“Everybody looks great on paper”

resume on deskA statement spoken by countless hiring managers, HR experts, pastors, and business folks: everybody looks great on paper.  In other words, resumes are rarely shining examples of everything wrong with a candidate for a job.  It kinda defeats the purpose, right?

We can be poor judges of character because our first impressions tend to guide us for far longer than they should.  We can see someone and form an opinion and rarely are they as good as we think or as bad as we first thought.

Scripture would seem to hint towards the same reality.  In our ongoing study of 1 Timothy, we read in 1 Timothy 5:24-25:

24 The sins of some are obvious, reaching the place of judgment ahead of them; the sins of others trail behind them. 25 In the same way, good deeds are obvious, and even those that are not obvious cannot remain hidden forever.  
1 Timothy 5:24-25
New International Version

The appeal made here from one church leader to another is for discernment.  I’ve heard this described as the “iceberg principle”: most of who people really are is hidden from view (like an iceberg).  In time, however, who we are is going to come out.  It’s why we should slow down and take time to properly evaluate someone who’s interested in church leadership.

Whether good or bad, who we really are is going to be seen eventually.  At times, our deeds precede us; others are only known after some time.  It’s better to take time and learn who someone really is before making a mistake we’ll have to fix down the road.

magnifying glassThe advice of a mentor of mine comes to my mind: hire slow, fire fast.  Short and to the point.  Most of the time in congregations (and from what I’ve observed, most businesses do this, too), we do the exact opposite.  We tend to hire really fast and put up with bad behavior long after we should have removed them.

While Paul may not be referring exclusively to paid church staff in the 21st century, we can’t overlook the principle here and the context of where Paul is when writing this.

We’ve examined the principle, so let’s recall the context: church leadership.  It’s not about only who we hire, but also who we place in any level of church leadership—certainly, he’s talking about the highest levels of church leadership.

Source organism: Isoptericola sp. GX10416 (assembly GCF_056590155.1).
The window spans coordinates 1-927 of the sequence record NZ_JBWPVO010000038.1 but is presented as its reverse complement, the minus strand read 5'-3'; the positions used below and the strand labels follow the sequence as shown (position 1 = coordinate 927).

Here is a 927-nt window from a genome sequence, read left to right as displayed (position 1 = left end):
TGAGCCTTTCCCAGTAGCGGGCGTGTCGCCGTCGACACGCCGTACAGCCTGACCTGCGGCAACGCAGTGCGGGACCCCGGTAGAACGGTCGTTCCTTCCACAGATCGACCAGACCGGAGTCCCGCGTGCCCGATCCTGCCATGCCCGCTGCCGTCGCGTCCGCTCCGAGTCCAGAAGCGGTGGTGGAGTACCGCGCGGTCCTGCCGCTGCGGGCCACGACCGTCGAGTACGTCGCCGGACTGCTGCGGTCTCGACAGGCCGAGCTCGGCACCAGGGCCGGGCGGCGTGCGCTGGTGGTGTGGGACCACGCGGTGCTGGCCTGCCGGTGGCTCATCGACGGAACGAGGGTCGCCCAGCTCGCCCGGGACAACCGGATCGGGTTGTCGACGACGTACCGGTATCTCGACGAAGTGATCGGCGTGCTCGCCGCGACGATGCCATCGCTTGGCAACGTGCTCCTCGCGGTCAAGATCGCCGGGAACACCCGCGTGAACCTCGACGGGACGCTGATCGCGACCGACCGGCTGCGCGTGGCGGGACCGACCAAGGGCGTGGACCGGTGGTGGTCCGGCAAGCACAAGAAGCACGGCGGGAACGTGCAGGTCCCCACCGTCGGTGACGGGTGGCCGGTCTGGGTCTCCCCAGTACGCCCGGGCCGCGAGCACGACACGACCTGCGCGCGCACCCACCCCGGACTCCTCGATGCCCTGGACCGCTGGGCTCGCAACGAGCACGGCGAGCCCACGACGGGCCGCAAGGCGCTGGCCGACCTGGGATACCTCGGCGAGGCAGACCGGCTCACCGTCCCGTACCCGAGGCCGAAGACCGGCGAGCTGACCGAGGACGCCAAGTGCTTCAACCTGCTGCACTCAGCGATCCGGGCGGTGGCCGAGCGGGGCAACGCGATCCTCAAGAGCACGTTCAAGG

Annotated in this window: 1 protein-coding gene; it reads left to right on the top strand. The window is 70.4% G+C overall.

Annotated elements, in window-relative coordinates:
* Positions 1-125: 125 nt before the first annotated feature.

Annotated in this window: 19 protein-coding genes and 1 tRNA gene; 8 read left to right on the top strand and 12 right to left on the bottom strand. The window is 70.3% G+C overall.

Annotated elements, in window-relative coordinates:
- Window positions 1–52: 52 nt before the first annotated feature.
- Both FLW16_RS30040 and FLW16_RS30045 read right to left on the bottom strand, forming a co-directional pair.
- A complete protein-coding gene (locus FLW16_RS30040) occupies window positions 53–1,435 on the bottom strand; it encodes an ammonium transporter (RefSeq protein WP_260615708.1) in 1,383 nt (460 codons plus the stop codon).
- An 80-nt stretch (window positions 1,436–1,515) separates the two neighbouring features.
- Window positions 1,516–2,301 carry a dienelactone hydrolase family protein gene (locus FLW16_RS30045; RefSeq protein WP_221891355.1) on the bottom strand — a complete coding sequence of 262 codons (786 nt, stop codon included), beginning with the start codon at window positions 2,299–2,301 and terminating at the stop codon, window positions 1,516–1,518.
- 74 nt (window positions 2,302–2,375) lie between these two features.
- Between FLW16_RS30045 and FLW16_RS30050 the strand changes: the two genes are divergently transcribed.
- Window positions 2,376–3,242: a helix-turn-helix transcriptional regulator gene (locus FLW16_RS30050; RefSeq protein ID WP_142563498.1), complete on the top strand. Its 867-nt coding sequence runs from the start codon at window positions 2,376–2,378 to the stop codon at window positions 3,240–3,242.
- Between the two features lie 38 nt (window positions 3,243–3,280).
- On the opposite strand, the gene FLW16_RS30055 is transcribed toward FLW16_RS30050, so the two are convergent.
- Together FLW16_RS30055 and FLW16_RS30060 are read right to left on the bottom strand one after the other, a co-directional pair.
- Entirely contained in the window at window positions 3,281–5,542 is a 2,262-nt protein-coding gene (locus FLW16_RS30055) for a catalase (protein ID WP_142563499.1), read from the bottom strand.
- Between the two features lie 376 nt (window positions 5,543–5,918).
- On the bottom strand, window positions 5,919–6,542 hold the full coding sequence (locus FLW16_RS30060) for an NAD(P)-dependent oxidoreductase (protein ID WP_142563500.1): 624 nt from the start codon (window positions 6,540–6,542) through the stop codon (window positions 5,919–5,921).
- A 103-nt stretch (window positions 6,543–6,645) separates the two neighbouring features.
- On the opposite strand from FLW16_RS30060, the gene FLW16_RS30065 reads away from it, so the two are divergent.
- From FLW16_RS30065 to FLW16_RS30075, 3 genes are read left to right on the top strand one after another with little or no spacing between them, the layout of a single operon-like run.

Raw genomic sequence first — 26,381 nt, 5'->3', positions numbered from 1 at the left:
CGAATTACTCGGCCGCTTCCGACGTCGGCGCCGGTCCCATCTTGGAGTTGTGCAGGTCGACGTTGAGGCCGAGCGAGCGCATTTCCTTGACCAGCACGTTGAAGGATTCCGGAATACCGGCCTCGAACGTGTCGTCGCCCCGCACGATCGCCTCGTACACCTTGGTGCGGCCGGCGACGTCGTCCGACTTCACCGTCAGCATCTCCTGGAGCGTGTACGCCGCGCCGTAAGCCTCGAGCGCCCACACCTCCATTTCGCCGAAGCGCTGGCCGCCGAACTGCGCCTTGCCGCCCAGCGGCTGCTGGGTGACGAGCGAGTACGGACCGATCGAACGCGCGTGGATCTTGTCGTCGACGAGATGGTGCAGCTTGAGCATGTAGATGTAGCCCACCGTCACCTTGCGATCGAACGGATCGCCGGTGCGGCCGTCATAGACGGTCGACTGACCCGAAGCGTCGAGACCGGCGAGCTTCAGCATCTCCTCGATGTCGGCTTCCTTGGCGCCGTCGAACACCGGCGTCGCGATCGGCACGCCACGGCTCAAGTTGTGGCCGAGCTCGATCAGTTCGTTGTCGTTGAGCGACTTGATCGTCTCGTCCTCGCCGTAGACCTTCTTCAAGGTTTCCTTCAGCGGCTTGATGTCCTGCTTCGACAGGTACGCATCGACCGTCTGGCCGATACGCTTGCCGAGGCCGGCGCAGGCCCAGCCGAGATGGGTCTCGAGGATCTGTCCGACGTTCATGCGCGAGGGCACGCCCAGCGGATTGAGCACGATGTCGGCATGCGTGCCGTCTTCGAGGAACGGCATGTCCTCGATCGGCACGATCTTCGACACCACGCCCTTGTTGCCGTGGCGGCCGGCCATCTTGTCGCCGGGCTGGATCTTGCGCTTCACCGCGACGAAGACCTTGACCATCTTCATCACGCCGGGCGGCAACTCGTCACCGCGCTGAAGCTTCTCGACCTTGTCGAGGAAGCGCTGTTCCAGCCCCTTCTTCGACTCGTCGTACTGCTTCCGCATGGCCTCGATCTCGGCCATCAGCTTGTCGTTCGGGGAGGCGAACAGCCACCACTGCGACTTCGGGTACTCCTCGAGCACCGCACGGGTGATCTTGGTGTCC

Why is this important?  Because everyone looks great on paper.  Everyone who is a potential leader for a congregation looks great upon first glance.  We wouldn’t have even “glanced” at them if they didn’t!

But time is our friend.  While we shouldn’t take years for what should only take weeks, we must spend the time to get to know people who will affect the course of a congregation.  We have to share meals, prayers, Bible studies and do our due diligence to get past the “resume” of potential church leaders and see who they really are.

The “paper” is important, but it’s no substitute for the hard work of relationships.




Interested in more like this?  Consider Joel’s book: 31 Days of Spiritual Wisdom: A Month in the Proverbs.  Moving through a selection of verses from a chapter of Proverbs for every day of the month, Joel walks readers through a journey of spiritual formation applicable to everyday life.  The goal?  Knowing how to apply the wisdom of Scripture so we grow in our faith, become wiser, and show the world the life-changing power of Jesus.


Joel has a podcast!  Addressing church leadership issues, Joel dissects what he’s been taught and experienced.  Subscribe below.Podcast Title Graphic


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